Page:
What is the role of schools in preparing citizens of the future? What should citizenship education comprise and how should it be taught?
Citizenship education has been transformed in the last 20 years in response to the wide range of political, social, economic and ethical concerns that societies now face in a globalised world. But with the EU referendum exposing deep divisions within and between communities in the UK, it is clear that we need to revisit the question of how
best to prepare young people for lives of engaged and active citizenship.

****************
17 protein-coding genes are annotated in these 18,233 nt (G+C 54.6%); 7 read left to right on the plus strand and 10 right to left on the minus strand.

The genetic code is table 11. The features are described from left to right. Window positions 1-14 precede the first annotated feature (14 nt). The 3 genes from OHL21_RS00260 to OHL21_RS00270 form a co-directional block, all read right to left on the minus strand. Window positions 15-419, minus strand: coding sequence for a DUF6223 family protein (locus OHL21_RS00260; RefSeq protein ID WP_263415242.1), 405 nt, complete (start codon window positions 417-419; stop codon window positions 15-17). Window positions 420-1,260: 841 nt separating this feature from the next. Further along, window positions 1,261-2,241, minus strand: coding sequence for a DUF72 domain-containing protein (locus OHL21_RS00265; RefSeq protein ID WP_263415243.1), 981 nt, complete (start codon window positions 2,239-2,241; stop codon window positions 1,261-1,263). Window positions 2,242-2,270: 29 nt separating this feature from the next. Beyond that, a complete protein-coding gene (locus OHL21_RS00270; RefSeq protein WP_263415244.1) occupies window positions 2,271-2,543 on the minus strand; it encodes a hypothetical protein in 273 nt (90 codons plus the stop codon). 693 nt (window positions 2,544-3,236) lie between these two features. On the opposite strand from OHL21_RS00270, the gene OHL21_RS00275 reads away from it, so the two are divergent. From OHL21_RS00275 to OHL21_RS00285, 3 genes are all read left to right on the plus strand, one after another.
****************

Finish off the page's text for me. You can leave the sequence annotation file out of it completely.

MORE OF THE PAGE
Schools are generally recognised as playing a crucial role in developing citizens of the future, helping to equip young people with the ability to debate and deliberate, to question, critique and understand differences in their communities. But with an already crowded curriculum, do we have to accept that the responsibility for citizenship education can’t – and indeed, shouldn’t - lie solely with schools?
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